Deep Learning: Machine Learning becomes ‘Intelligent’, Artificially or Otherwise?

‘Deep Learning’ is the new big thing. ‘Old Fashioned’ Academic AI from the second half of the C20th has passed through the last decades of a ‘narrower’ focus of Data Mining or Knowledge Discovery and Machine Learning to blossom in to what is now touted as a new, vibrant age.

There is too much here to comment on in anything like a sane manner, and this is intended to be a very brief summary of my own ‘non-expert’ position, so I’ll be very brief with a few examples:

  1. The internet and technology giants are splashing cash on ‘Artificial Intelligence’ or ‘Machine Intelligence’, see Yahoo, IBM, Microsoft, Google and Facebook. That much money can’t be wrong, can it?
  2. Where the giants have trod, the VC world has followed. See this single VC post for the ‘Machine Intelligence’ landscape here from the end of 2014. They all can’t be wrong, either, surely?
  3. Goverments have ‘quietly’ been doing their own thing anyway for security, military, and logistical purposes anyway regardless of the public involvement or awareness. See the FBI NGI here, or anything that DARPA funds.

What’s also interesting is the emergence of the ‘old school’ academics among the individuals who are leading this ‘new’ (read ‘old’!) era. This is I believe down to the fact that the skills and knowledge required to be a ‘master’ in this area are intensely academic and rare in themselves, and that the ‘Deep Learning’ technologies that are currently being worked on have a continuing evolution from the early Neural Nets through to the Convolutional or ‘learning’ approaches that represent the ‘state of the art’ today. See first Hinton, LeCun, Ng as three eminent examples who have been ‘appropriated’ or ‘acquired’ or ‘assimilated’ by commercial operations. Ng’s website is the ‘outlier’, the others are gloriously and happily ‘old school’. Demis Hassibis‘s journey to Google is slightly different – not a mainstream academic at all but games developer- but with his skills he could have been. Other leading research figures in the last decade or so include Bengio, Bottou, Ciresan. See any footnotes in published research or NIPS for further lists of individuals.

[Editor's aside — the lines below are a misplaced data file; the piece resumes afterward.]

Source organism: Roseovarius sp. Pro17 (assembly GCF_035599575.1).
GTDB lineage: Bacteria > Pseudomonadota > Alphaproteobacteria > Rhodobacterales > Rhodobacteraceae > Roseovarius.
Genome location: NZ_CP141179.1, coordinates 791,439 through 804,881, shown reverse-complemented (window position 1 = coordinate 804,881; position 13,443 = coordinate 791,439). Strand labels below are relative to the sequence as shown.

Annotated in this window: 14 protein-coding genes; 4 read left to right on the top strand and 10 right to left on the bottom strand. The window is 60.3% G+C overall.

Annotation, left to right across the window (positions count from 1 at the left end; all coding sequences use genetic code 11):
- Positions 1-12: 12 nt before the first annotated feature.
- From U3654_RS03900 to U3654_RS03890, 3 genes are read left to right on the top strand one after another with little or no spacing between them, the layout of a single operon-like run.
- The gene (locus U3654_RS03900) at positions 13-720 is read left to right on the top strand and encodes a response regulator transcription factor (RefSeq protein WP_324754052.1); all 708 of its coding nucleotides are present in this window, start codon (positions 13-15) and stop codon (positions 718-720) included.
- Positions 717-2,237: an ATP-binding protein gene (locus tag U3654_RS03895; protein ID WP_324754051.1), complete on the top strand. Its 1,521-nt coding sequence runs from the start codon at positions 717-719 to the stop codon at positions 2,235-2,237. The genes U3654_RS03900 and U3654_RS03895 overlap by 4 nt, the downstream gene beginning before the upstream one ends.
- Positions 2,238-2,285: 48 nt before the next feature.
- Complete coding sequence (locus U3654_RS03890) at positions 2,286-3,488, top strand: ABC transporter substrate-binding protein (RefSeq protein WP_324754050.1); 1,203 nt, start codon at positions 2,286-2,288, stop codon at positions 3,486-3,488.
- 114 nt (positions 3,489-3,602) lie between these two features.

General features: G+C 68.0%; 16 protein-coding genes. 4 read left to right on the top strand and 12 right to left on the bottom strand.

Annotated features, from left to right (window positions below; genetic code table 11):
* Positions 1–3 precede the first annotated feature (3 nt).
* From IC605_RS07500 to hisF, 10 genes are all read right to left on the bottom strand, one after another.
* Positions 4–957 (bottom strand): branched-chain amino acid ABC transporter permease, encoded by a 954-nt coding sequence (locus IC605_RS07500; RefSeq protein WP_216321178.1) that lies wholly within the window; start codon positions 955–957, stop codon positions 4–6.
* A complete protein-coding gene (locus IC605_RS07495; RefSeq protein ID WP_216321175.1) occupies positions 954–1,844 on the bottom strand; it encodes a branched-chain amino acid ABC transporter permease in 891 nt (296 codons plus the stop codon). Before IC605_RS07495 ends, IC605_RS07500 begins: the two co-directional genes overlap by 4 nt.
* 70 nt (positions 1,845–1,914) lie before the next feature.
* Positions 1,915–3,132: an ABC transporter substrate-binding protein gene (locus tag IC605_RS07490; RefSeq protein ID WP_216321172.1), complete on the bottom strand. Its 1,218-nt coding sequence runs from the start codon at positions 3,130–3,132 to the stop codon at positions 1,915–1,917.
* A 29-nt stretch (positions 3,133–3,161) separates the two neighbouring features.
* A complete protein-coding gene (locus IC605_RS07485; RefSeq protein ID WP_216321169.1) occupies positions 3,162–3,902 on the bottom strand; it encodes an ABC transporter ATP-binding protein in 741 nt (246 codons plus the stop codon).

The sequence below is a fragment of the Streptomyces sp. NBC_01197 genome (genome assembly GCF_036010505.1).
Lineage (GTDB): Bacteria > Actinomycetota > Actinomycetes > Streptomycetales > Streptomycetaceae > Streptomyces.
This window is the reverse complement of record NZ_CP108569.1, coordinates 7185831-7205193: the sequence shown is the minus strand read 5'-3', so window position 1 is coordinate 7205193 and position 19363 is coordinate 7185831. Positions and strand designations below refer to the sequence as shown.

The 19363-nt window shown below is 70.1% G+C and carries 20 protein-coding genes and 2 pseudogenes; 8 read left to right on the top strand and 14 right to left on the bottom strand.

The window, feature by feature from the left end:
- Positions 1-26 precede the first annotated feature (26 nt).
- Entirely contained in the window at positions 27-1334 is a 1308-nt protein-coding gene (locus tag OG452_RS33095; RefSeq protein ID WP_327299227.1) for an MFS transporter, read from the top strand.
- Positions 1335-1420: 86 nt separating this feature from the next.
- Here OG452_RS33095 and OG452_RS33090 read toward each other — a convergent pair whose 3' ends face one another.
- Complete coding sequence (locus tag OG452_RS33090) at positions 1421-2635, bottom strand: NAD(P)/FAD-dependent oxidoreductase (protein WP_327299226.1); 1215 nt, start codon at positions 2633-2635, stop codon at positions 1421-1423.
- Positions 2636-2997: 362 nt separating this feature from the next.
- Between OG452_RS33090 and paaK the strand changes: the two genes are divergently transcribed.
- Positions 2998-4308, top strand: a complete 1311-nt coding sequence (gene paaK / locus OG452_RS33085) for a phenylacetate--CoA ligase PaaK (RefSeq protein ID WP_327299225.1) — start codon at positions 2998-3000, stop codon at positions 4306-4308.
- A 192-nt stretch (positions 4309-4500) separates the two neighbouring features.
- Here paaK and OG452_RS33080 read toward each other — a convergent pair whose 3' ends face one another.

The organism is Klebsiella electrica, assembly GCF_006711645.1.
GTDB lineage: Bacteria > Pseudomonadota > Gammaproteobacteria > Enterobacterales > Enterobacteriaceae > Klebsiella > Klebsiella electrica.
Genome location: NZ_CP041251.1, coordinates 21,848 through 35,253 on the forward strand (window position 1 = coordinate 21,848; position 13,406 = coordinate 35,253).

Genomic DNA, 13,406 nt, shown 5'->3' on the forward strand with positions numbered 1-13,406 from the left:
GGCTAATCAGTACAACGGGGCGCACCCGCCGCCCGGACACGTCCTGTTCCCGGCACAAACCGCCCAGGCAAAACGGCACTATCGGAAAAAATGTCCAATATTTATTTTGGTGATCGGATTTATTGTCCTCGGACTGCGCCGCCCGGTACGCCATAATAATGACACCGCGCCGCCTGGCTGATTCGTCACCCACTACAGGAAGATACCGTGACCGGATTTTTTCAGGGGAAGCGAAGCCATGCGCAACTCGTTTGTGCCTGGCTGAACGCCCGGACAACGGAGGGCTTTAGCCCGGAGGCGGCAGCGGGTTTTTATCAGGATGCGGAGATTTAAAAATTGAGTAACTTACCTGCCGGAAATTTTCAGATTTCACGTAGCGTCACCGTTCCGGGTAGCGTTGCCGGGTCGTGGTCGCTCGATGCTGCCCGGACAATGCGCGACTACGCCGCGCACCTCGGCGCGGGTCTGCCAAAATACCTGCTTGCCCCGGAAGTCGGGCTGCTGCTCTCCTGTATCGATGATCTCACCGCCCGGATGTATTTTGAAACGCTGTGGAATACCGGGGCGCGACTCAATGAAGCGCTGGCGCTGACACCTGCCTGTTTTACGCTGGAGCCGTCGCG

As a one-time academic of sorts, it is or will be fascinating to see how this ‘cohort’ of researchers react to ‘suddenly’ being thrust in to the spotlight of a broader and more commercial world.

Moving on from this aside, it is worth pointing out that it is a new, vibrant age. The reinforcement loops at play particularly now with the internet / webscale technology giants and their real-world need for ‘intelligent applications’, at speed and at scale, has shifted the landscape and a few paradigms with it.

One  other clear outcome at play in recent years has been the inflation of ‘Data Scientist’ wages, perhaps long overdue, and the related ‘talent search’ or ‘fill a room with Machine Learning PhDs and wait for acquisition’ approach to company formation. Machine Learning or Data Science qualifications and the courses offered to support these by existing academic institutions or online at Coursera are I would imagine highly prized.

I’m going to write separately on particular areas or approaches of interest.

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